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Recovery Bill of Rights
(From Faces and Voices of Recovery)

  1. We have the right to be viewed as capable of changing, growing, and becoming positively connected to our community, no matter what we did in the past because of our addiction.  

  2. We have the right, as do our families and friends, to know about the many pathways to recovery, the nature of addiction and the barriers to long-term recovery, all conveyed in a way that we can understand. 

  3. We have the right, whether seeking recovery in the community, a physician’s office, treatment center or while incarcerated, to set our own recovery goals, working with a personalized recovery plan that we have designed based on accurate and understandable information about our health status, including a comprehensive holistic assessment. 

  4. We have the right to select services that build on our strengths, armed with full information about the experience, and credentials of the people providing services and the effectiveness of the services and programs from which we are seeking help. 

  5. We have the right to be served by organizations or health care social service providers that view recovery positively, meet the highest public health and safety standards, provide rapid access to services, treat us respectfully, understand that our motivation is related to successfully accessing our strengths and will work with us and our families to find a pathway to recovery.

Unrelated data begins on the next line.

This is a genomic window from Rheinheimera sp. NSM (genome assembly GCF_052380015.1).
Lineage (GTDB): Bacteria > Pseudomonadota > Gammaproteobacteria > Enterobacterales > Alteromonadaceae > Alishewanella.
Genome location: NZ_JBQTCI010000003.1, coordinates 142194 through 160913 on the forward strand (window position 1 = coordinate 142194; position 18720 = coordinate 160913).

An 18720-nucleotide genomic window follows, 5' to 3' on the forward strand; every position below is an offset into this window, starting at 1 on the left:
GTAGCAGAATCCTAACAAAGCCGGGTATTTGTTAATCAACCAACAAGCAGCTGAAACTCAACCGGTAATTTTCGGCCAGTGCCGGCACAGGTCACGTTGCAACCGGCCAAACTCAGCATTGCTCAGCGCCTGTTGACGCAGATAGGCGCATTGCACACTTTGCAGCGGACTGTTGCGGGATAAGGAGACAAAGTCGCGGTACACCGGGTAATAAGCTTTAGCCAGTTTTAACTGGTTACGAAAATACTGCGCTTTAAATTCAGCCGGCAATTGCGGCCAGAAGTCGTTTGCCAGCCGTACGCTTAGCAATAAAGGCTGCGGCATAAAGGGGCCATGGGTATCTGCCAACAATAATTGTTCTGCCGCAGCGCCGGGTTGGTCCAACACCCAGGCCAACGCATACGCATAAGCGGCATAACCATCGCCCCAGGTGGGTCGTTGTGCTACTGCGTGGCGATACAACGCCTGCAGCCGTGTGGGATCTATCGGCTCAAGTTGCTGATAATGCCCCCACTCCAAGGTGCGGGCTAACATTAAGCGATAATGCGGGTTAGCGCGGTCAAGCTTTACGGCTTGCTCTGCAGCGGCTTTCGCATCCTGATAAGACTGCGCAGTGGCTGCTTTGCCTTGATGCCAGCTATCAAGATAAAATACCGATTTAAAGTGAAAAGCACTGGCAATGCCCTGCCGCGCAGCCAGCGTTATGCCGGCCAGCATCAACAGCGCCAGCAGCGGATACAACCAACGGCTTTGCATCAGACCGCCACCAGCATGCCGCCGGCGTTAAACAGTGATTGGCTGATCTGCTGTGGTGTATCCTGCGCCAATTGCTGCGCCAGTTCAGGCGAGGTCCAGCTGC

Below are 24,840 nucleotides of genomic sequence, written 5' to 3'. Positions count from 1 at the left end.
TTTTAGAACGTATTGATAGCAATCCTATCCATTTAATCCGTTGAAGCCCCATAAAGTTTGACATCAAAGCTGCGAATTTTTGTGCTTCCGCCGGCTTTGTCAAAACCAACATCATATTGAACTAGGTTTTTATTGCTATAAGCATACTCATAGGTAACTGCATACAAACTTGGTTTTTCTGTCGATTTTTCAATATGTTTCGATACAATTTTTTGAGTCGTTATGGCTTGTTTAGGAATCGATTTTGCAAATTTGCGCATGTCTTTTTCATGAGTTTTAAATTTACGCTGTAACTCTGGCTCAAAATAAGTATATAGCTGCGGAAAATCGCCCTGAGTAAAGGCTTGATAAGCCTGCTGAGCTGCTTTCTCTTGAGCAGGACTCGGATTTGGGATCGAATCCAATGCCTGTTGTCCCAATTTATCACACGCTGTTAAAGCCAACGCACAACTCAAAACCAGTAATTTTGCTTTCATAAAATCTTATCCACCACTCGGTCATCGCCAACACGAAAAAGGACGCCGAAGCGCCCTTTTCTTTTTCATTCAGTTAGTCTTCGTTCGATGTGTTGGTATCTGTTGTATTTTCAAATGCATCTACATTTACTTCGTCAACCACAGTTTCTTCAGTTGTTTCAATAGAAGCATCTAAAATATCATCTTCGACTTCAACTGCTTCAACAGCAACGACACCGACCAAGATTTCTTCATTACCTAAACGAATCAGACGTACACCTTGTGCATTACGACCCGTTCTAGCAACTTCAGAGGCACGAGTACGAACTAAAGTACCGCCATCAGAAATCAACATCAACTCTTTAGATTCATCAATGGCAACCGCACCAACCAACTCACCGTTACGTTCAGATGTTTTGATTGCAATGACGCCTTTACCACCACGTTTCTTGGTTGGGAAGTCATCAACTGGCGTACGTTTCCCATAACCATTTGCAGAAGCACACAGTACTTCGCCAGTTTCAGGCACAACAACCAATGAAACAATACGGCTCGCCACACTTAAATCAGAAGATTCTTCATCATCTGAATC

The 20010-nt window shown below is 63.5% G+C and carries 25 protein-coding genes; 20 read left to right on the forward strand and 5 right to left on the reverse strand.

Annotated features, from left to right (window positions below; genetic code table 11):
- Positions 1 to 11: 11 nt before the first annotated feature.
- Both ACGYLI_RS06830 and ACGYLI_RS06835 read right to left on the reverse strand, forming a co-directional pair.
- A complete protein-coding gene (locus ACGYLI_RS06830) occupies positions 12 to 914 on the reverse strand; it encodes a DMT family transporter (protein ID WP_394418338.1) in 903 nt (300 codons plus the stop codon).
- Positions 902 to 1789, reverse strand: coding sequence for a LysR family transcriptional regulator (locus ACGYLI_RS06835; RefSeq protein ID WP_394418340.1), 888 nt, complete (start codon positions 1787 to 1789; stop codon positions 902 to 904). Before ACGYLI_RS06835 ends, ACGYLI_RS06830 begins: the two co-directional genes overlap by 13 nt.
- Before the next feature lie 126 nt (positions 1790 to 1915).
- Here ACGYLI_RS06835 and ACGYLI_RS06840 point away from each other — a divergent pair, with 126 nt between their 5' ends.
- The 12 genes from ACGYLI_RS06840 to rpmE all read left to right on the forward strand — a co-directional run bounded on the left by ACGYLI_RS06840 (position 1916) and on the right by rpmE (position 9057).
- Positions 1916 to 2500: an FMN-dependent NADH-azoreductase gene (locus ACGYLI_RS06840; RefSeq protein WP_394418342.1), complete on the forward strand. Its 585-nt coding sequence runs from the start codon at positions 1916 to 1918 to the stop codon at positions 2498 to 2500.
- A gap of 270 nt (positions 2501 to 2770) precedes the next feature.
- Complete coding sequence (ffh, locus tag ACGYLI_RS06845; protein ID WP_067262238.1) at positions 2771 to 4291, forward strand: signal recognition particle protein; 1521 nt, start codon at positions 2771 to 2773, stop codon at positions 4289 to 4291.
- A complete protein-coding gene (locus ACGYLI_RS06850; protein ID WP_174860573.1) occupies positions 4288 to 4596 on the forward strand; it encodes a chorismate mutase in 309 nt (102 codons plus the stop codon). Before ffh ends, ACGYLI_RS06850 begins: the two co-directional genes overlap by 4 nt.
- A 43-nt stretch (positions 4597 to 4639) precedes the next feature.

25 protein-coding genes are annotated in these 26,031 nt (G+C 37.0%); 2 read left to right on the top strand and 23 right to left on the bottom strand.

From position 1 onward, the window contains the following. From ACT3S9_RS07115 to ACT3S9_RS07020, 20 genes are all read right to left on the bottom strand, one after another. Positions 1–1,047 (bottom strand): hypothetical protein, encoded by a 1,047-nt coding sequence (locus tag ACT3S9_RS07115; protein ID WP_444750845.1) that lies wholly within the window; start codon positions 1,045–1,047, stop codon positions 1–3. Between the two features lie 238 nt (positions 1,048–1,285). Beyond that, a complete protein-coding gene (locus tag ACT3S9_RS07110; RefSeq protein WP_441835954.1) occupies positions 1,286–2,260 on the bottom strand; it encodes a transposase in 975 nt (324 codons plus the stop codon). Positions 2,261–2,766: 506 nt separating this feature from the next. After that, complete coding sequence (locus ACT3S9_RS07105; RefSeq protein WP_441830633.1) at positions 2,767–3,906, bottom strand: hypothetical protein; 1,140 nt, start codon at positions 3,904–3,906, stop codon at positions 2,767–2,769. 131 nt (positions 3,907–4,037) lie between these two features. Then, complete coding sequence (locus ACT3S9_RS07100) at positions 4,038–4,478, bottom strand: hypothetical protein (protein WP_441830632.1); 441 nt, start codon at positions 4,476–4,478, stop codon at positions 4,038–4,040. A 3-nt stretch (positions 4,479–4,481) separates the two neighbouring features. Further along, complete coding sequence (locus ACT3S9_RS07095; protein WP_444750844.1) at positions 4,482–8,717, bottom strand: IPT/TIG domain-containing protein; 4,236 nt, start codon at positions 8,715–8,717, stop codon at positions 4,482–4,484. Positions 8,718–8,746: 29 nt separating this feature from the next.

6. We have the right to be considered as more than a statistic, stereotype, risk score, diagnosis label or pathology unit, free from the social stigma that characterizes us as weak and morally flawed. If we relapse and begin treatment again, we should be treated with dignity and respect that welcome our continued effort to achieve long-term recovery.

  7. We have the right to health care and social services system that recognizes the strengths and needs of people with addition and coordinates its efforts to provide recovery-based care that honors and respects our culture beliefs.  This support may include instruction to religious, spiritual, and secular communities of recovery, and the involvement of our families, kinship networks and indigenous healers as part of our treatment experience. 

  8. We have the right to be represented by informed policymakers who remove barriers to educational, housing and employment opportunities once we are no longer misusing alcohol or other drugs and are on the road to recovery. 

  9. We have the right to respectful, nondiscriminatory care from doctors and other health care providers and to receive services on the same basis as people do for any other chronic illness, with the same provisions, copayments, lifetime benefits and catastrophic coverage in insurance self-funded/self-insured health plans, Medicare and HMO plans. The criteria of “proper” care should be exclusively between our health care providers and ourselves; it should reflect the severity, complexity and duration of our illness and provide reasonable opportunities for recovery maintenance.

  10. We have the right to treatment and recovery support in the criminal justice system and to regain our place and rights in society once we have served our sentences. 

  11. We have the right to speak out publicly about our recovery to let others know that long-term recover from addition is a reality.